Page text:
Eminem’s fourth studio album The Eminem Show came out on 28th May, 2002. It was the highest-selling album of the year in the United States.
At that time, I had just turned 11. I remember when my older brother got the album for his birthday he had the CD playing non-stop for weeks. Back then, my biggest idol was probably Britney Spears. I barely knew anything about this Eminem guy and I knew absolutely nothing about rap music. Yet I didn’t mind when my brother blasted The Eminem Show in our house until the songs became ingrained in my brain – in fact, I enjoyed every moment of it.
Listening to the album many years later, I can say that even though I’m an occasional rap listener at most, it is one of the best albums I’ve ever listened to. Indeed, The Eminem Show is often claimed to be one of Eminem’s greatest and most personal work, and it is not surprising why – it’s passionate, it’s provoking, it’s powerful. Eminem sits us down and tells us “It’s my turn to talk and you are going to hear what I have to say.”
The album starts out with a short skit Curtains Up that serves as an intro to White America, Em’s angry rant about government’s censorship of his music in fear that it would have a bad influence on American youths. Naturally, Eminem does not take kindly to these attacks and delivers his brutally honest response in fierce verses that leave no one untouched. Humorously though, he ends the song in a joking manner “Haha, I’m just playing, America. You know I love you.”
Business which was produced by Dr. Dre continues in slightly lighter tones by imagining Eminem and Dre as the hip-hop versions of Batman and Robin in the noble mission of ridding the world of talentless rap criminals. It’s confident and unapologetic.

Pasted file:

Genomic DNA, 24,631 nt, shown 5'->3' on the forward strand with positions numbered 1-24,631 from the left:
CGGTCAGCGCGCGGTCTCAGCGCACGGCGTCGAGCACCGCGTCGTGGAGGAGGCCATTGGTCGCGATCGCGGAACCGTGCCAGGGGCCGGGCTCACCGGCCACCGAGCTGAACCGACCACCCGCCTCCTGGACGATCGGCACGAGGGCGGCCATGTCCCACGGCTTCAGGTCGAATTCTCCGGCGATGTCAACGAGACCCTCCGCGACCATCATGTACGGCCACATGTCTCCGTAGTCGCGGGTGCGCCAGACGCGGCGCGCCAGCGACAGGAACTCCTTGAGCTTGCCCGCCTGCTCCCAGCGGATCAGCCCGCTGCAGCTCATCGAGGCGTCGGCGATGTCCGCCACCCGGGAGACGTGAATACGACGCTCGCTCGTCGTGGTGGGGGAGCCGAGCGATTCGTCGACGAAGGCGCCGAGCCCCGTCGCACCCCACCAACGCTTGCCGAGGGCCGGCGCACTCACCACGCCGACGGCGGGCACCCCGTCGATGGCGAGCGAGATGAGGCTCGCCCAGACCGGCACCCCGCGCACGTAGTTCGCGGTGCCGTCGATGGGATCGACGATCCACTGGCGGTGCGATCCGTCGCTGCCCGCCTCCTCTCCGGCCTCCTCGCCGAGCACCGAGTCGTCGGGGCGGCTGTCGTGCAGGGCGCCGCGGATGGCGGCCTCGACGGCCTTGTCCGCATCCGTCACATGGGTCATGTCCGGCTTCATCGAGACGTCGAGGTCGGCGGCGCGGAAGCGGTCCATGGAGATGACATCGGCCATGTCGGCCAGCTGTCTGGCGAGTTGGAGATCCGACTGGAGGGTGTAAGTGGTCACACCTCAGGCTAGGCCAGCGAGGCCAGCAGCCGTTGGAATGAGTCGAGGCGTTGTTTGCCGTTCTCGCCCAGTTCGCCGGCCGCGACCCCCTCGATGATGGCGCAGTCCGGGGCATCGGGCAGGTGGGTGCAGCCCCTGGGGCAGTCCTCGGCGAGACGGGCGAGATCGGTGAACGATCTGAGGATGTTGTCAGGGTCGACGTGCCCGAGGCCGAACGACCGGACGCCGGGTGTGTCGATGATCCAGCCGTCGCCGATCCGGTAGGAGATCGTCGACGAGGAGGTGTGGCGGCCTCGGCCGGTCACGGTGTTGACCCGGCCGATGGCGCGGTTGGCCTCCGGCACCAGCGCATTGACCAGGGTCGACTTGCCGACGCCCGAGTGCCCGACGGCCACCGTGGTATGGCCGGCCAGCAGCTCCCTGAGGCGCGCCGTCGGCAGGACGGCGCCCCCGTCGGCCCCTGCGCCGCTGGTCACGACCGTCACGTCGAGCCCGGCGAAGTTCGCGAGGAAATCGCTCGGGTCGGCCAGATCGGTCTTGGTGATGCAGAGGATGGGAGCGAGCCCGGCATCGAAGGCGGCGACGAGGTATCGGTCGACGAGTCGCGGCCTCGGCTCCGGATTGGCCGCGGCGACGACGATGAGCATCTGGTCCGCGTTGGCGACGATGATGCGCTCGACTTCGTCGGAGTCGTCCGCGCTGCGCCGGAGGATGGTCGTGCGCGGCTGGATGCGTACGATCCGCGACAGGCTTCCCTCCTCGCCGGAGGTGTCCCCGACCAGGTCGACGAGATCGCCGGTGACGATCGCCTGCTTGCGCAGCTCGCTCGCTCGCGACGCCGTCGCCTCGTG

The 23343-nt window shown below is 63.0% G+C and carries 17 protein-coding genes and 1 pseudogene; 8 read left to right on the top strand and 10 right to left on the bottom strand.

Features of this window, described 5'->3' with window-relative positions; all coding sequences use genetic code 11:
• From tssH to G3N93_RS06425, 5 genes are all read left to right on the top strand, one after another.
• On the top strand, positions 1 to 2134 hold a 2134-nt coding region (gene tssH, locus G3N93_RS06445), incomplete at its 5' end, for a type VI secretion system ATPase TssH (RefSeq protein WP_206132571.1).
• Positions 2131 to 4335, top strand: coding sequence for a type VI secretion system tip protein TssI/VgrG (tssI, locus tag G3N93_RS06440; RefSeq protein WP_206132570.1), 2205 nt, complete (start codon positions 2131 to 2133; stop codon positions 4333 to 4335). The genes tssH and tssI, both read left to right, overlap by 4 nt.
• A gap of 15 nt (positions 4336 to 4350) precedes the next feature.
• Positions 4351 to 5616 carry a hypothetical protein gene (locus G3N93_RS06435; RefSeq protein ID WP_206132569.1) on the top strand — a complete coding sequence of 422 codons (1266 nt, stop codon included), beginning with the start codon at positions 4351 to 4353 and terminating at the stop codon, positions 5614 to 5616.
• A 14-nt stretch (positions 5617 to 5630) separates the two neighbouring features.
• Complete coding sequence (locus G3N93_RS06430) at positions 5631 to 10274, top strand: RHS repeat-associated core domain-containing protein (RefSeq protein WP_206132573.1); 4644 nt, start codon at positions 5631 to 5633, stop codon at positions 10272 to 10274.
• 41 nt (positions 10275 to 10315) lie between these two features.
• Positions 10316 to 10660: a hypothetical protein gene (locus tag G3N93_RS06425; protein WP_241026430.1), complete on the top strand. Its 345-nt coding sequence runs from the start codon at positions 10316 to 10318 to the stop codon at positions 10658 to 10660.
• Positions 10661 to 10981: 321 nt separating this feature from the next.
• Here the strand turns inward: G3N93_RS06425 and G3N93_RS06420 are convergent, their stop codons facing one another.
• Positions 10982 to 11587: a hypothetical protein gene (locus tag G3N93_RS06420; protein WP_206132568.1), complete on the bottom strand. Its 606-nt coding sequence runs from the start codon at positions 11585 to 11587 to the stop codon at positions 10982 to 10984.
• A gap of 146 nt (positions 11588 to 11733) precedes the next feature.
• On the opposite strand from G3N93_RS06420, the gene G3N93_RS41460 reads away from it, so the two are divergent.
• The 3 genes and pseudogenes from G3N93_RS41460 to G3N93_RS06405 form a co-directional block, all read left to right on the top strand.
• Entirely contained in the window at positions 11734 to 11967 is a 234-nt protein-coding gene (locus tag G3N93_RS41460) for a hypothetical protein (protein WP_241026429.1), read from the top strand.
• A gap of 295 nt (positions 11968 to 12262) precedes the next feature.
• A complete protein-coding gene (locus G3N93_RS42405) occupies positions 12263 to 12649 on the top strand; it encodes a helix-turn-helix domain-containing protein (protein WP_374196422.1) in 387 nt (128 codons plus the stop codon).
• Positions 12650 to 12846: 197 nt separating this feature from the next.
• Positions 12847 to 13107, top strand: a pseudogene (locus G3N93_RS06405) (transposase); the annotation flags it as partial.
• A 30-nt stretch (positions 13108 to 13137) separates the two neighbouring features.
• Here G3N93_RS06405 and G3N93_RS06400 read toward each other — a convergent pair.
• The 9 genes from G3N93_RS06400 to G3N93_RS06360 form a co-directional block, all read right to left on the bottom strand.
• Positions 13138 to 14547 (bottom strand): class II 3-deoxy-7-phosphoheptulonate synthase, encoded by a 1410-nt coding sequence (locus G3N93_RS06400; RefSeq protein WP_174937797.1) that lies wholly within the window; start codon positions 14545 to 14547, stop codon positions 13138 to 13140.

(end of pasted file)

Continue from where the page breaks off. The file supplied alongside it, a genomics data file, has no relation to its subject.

But things get a lot more personal with Cleanin’ Out My Closet, one of Eminem’s highest-charting singles of his career, where Em pours in all his anger and resentment towards his drug-addicted mother Debbie as he reveals the scars of his childhood. The song is filled with sarcasm and raw angst, remaining as one of my all-time favourites from Eminem. Although, it’s worth mentioning that Eminem apologized to Debbie last month on Mother’s Day by releasing the music video for Headlights, expressing his regret over the harsh comments he has made about her parenting, particularly with Cleanin’ Out My Closet. It does serve as nice mature conclusion to the unresolved family drama that has lasted for decades.
Eminem addresses his long-time beef with Jamaican-American rapper Canibus in his next track titled Square Dance. It’s rather low-key for a diss-track, showing Em’s clear disinterest in the feud. However, the song is more intriguing as a political rant as it also tackles political issues and criticizes Bush’s involvement in Iraq and Afghanistan.
In the following three tracks The Kiss (skit), Soldier and Say Goodbye to Hollywood Eminem retells the events of his assault on a bouncer whom he had seen kissing his wife Kim. He talks about his legal troubles, bashing lawyers and judges, and about wanting to quit his career as a musician because fame makes him feel alienated from reality: “I sold my soul to the devil, I'll never get it back.”
Drips, in collaboration with Obie Trice, is extremely explicit (though, expectedly so considering the subject matter) as Eminem and Obie take turns to tell a story about a girl who gives them both STD. Perhaps not the most profound song from the album, but it serves as a proof that there isn’t anything Em is afraid to discuss in his music.